Technology | Digital Radiography (DR) | April 23, 2019

Konica Minolta Dynamic Digital Radiography Receives FDA Clearance

Enhanced X-ray technology captures movement to observe dynamic interaction of anatomical structures with physiological changes over time

Konica Minolta Dynamic Digital Radiography Receives FDA Clearance

With DDR, orthopedists and MSK specialists can acquire a full view of the MSK system in the supine and prone positions to view changes in the bone and articulations throughout the full range of motion. Image courtesy of Konica Minolta Healthcare Americas.

April 23, 2019 — Konica Minolta Healthcare Americas Inc. announced that its Dynamic Digital Radiography (DDR) technology, introduced at the 2018 Radiological Society of North America (RSNA) annual meeting, has received 510(k) clearance from the U.S. Food and Drug Administration (FDA). The company says DDR represents the next evolution in X-ray imaging with the ability to capture movement in a single exam and is a fundamental change in the way clinicians can utilize radiography.

DDR produces medical images that depict movement and can be fully annotated, including diagrams, to help radiologists provide a more detailed clinical finding. DDR, an enhanced X-ray technology, enables clinicians to observe the dynamic interaction of anatomical structures, such as tissue and bone, with physiological changes over time. By bringing advanced cineradiography capabilities to X-ray, a primary diagnostic tool that is widely available worldwide, DDR can help address global healthcare issues such as access, cost and quality of care. By providing quantifiable clinical information, DDR may increase the quality and specificity of diagnosis, helping clinicians rapidly answer clinical questions resulting in higher individualized care and reduced need for additional tests.

Two clinical areas where DDR can have an impact are in musculoskeletal (MSK) and thoracic imaging. DDR supports the diagnosis of MSK conditions by providing views of full patterns of articulatory mobility. Today, orthopedists rely on external motion and static X-ray to assess joint stability and spinal movement. With DDR, orthopedists and MSK specialists can acquire a full view of the MSK system in the supine and prone positions to view changes in the bone and articulations throughout the full range of motion. This information can be used to assess and monitor the spine and joints, such as the shoulder, knees, wrists and ankles. This enables the orthopedist or MSK specialist to provide a more detailed diagnosis quicker, reduce the need for additional imaging tests and enhance the quality of care.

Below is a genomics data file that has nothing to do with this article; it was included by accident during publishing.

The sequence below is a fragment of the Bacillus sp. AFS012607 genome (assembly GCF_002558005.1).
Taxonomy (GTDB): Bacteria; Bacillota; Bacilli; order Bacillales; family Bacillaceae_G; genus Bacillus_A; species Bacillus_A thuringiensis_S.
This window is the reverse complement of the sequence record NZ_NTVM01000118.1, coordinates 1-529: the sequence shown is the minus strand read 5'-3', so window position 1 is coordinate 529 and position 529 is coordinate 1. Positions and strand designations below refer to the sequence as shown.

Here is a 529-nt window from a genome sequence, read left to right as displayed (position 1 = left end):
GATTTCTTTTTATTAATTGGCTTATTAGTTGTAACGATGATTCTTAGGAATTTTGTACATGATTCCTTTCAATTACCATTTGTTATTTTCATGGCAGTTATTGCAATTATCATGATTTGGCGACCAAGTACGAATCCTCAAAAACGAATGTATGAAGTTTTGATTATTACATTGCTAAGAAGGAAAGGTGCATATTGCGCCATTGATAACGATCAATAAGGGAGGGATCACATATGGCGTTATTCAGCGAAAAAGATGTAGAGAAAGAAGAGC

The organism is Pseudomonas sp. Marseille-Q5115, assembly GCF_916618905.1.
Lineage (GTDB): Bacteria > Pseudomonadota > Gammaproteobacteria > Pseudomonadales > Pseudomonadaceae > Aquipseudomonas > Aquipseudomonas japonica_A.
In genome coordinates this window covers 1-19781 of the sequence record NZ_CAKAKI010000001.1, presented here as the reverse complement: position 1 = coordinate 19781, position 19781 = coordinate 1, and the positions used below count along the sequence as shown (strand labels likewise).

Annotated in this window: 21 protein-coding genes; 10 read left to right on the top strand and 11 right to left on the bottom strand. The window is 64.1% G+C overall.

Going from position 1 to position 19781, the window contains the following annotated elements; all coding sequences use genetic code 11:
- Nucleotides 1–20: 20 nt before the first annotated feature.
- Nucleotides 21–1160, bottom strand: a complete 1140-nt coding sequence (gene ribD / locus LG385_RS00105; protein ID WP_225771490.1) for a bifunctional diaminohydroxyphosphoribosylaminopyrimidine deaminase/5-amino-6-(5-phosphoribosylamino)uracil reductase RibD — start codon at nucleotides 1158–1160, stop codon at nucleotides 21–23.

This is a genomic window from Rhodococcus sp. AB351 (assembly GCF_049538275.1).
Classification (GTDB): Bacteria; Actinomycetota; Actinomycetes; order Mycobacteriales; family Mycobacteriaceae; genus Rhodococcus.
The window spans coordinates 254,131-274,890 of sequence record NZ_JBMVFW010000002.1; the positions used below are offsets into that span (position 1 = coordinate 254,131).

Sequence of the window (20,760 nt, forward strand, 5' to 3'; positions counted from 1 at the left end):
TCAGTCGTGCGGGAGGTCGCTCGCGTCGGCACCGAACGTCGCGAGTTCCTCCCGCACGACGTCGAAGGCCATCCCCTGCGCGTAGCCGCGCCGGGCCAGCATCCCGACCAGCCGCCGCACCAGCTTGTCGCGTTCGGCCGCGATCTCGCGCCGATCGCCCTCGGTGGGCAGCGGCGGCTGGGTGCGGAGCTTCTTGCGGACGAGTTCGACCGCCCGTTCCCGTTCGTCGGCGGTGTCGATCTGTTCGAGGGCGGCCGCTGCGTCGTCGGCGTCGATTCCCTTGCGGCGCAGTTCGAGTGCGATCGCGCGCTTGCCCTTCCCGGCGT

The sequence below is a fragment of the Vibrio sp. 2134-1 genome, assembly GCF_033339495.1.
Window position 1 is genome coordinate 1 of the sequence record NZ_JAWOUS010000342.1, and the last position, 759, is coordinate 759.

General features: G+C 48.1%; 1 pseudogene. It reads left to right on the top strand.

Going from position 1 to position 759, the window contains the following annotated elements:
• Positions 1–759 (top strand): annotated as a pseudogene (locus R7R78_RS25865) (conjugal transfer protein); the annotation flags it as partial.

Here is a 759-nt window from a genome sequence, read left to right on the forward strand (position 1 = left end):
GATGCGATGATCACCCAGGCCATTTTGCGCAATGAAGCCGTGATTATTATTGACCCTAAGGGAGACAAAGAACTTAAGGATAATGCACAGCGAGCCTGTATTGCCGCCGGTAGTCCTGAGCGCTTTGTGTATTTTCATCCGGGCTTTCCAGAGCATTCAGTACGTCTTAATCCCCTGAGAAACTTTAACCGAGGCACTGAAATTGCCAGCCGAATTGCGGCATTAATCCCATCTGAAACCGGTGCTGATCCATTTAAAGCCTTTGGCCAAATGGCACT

In thoracic and pulmonary imaging, DDR provides a full view of chest, lung and organ movement during the respiratory cycle. DDR also helps quantify movement, enabling the radiologist and pulmonologist to provide an enhanced assessment of pulmonary function to help determine the cause for dyspnea (shortness of breath). The potential causes for dyspnea are extensive and there are numerous tests used in diagnosis. In one imaging exam, DDR helps clinicians assess lung function, track lung movement to detect asymmetry (latent, paradoxical, limited or no movement), and differentiate asthma, obstruction, restriction or mixed conditions.

DDR may overcome the limitations of pulmonary function tests, spirometers and static X-ray images that cannot identify differences between the left and right lung. With DDR’s advanced image processing and enhancement, physicians may track lesions that move throughout the respiratory cycle and identify blood vessel patterns and parenchymal abnormalities or pulmonary embolisms in many cases without a contrast agent. A bone suppression algorithm may help physicians differentiate calcifications from bone structures. Additional measurement tools can help identify and quantify differences in lung movement, which can be used to estimate lung volume; an edge tracking tool provides a graphical representation of lung movement throughout the respiratory cycle.